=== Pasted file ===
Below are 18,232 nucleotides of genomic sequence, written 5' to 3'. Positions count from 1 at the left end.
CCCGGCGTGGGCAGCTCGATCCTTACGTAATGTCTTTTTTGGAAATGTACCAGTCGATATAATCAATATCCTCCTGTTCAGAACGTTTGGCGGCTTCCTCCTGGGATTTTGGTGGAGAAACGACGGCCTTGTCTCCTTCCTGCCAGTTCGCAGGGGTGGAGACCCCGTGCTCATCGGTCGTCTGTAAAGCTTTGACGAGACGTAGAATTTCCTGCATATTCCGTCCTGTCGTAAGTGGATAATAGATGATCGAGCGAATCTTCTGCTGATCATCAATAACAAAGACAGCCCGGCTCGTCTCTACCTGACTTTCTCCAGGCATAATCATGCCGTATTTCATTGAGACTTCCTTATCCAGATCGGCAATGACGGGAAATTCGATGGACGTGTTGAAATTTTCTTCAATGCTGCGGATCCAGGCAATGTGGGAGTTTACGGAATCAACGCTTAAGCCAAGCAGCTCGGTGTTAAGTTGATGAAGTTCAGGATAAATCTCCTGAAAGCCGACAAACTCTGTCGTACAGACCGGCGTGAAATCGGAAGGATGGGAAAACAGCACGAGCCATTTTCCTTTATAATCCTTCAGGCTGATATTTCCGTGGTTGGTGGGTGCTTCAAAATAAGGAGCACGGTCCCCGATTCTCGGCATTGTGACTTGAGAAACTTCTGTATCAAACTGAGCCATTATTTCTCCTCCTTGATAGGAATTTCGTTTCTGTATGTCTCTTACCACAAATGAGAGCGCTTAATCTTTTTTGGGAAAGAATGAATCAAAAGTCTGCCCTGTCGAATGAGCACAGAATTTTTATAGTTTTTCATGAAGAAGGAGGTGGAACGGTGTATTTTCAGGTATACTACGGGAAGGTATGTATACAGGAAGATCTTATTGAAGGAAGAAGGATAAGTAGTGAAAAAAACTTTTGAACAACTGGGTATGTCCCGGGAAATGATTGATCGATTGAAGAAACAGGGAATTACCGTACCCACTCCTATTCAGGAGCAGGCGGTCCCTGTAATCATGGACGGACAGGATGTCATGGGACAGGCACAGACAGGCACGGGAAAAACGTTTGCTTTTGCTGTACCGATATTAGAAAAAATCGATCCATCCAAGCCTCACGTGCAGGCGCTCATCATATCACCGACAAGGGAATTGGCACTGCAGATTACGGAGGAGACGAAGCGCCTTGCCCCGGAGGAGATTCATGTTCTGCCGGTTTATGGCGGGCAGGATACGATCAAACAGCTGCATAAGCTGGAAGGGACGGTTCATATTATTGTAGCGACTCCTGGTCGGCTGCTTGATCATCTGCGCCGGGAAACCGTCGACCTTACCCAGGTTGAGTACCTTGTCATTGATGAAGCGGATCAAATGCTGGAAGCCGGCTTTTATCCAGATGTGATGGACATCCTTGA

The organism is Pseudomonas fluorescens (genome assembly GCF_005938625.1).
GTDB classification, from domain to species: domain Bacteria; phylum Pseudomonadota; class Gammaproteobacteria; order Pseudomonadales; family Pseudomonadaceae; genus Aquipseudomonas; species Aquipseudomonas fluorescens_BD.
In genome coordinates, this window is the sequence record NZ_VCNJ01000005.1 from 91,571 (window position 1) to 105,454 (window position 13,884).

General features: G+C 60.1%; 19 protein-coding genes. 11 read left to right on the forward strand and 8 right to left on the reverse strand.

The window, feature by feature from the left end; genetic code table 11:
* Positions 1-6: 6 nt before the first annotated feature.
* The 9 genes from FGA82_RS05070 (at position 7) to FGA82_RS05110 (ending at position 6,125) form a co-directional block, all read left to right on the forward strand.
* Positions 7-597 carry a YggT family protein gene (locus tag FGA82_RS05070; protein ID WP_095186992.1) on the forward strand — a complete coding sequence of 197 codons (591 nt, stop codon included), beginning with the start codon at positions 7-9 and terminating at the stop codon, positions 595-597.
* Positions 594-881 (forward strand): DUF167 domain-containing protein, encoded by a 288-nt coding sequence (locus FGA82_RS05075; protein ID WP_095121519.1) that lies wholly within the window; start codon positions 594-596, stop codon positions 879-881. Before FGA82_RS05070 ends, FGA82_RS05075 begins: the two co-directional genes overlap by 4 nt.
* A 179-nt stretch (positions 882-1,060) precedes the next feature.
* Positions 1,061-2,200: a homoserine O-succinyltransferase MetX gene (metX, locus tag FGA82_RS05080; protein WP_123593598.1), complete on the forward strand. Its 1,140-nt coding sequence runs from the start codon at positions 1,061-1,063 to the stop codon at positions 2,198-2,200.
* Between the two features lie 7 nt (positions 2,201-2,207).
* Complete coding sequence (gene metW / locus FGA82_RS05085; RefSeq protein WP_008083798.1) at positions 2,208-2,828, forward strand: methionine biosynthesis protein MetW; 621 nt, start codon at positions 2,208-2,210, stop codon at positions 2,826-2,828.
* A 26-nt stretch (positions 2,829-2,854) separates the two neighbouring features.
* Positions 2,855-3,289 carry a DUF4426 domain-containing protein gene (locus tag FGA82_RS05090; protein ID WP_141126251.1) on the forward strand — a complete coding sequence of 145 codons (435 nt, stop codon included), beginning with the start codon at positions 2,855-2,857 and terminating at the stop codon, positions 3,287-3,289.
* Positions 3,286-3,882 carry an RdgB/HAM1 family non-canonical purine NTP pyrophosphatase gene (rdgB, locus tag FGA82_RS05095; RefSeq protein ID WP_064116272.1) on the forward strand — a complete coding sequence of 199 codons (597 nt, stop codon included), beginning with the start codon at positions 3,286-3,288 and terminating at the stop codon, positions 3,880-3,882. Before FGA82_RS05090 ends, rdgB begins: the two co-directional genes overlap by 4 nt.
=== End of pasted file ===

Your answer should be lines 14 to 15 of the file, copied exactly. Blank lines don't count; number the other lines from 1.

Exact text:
* Between the two features lie 7 nt (positions 2,201-2,207).
* Complete coding sequence (gene metW / locus FGA82_RS05085; RefSeq protein WP_008083798.1) at positions 2,208-2,828, forward strand: methionine biosynthesis protein MetW; 621 nt, start codon at positions 2,208-2,210, stop codon at positions 2,826-2,828.